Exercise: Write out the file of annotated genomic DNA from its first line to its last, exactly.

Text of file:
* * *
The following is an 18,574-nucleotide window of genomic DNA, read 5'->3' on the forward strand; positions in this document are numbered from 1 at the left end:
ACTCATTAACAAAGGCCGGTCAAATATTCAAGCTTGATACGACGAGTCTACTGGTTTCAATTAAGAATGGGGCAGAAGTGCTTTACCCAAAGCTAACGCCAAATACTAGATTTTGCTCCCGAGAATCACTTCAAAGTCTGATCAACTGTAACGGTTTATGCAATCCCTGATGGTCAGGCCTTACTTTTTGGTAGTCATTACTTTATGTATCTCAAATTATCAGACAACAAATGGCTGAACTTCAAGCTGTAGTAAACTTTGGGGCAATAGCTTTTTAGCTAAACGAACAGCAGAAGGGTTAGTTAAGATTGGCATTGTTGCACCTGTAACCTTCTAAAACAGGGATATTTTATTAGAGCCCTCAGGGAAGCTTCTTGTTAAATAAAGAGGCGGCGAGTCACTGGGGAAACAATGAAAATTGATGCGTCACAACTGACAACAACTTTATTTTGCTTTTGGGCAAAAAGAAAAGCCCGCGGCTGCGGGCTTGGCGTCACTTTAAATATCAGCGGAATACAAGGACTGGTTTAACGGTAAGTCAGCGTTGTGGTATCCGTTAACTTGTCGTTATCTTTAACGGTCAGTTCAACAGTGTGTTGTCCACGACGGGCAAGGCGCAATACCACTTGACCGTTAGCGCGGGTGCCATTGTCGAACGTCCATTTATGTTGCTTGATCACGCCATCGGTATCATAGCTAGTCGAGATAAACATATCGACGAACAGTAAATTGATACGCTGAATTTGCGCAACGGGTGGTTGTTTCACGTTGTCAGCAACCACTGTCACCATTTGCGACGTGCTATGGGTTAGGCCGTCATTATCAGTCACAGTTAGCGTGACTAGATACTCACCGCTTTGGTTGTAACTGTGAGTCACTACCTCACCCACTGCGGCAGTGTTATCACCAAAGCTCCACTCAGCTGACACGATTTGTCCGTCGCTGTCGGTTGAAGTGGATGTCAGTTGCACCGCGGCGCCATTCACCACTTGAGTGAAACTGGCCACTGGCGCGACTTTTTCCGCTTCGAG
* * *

The following is an 18,574-nucleotide window of genomic DNA, read 5'->3' on the forward strand; positions in this document are numbered from 1 at the left end:
ACTCATTAACAAAGGCCGGTCAAATATTCAAGCTTGATACGACGAGTCTACTGGTTTCAATTAAGAATGGGGCAGAAGTGCTTTACCCAAAGCTAACGCCAAATACTAGATTTTGCTCCCGAGAATCACTTCAAAGTCTGATCAACTGTAACGGTTTATGCAATCCCTGATGGTCAGGCCTTACTTTTTGGTAGTCATTACTTTATGTATCTCAAATTATCAGACAACAAATGGCTGAACTTCAAGCTGTAGTAAACTTTGGGGCAATAGCTTTTTAGCTAAACGAACAGCAGAAGGGTTAGTTAAGATTGGCATTGTTGCACCTGTAACCTTCTAAAACAGGGATATTTTATTAGAGCCCTCAGGGAAGCTTCTTGTTAAATAAAGAGGCGGCGAGTCACTGGGGAAACAATGAAAATTGATGCGTCACAACTGACAACAACTTTATTTTGCTTTTGGGCAAAAAGAAAAGCCCGCGGCTGCGGGCTTGGCGTCACTTTAAATATCAGCGGAATACAAGGACTGGTTTAACGGTAAGTCAGCGTTGTGGTATCCGTTAACTTGTCGTTATCTTTAACGGTCAGTTCAACAGTGTGTTGTCCACGACGGGCAAGGCGCAATACCACTTGACCGTTAGCGCGGGTGCCATTGTCGAACGTCCATTTATGTTGCTTGATCACGCCATCGGTATCATAGCTAGTCGAGATAAACATATCGACGAACAGTAAATTGATACGCTGAATTTGCGCAACGGGTGGTTGTTTCACGTTGTCAGCAACCACTGTCACCATTTGCGACGTGCTATGGGTTAGGCCGTCATTATCAGTCACAGTTAGCGTGACTAGATACTCACCGCTTTGGTTGTAACTGTGAGTCACTACCTCACCCACTGCGGCAGTGTTATCACCAAAGCTCCACTCAGCTGACACGATTTGTCCGTCGCTGTCGGTTGAAGTGGATGTCAGTTGCACCGCGGCGCCATTCACCACTTGAGTGAAACTGGCCACTGGCGCGACTTTTTCCGCTTCGAG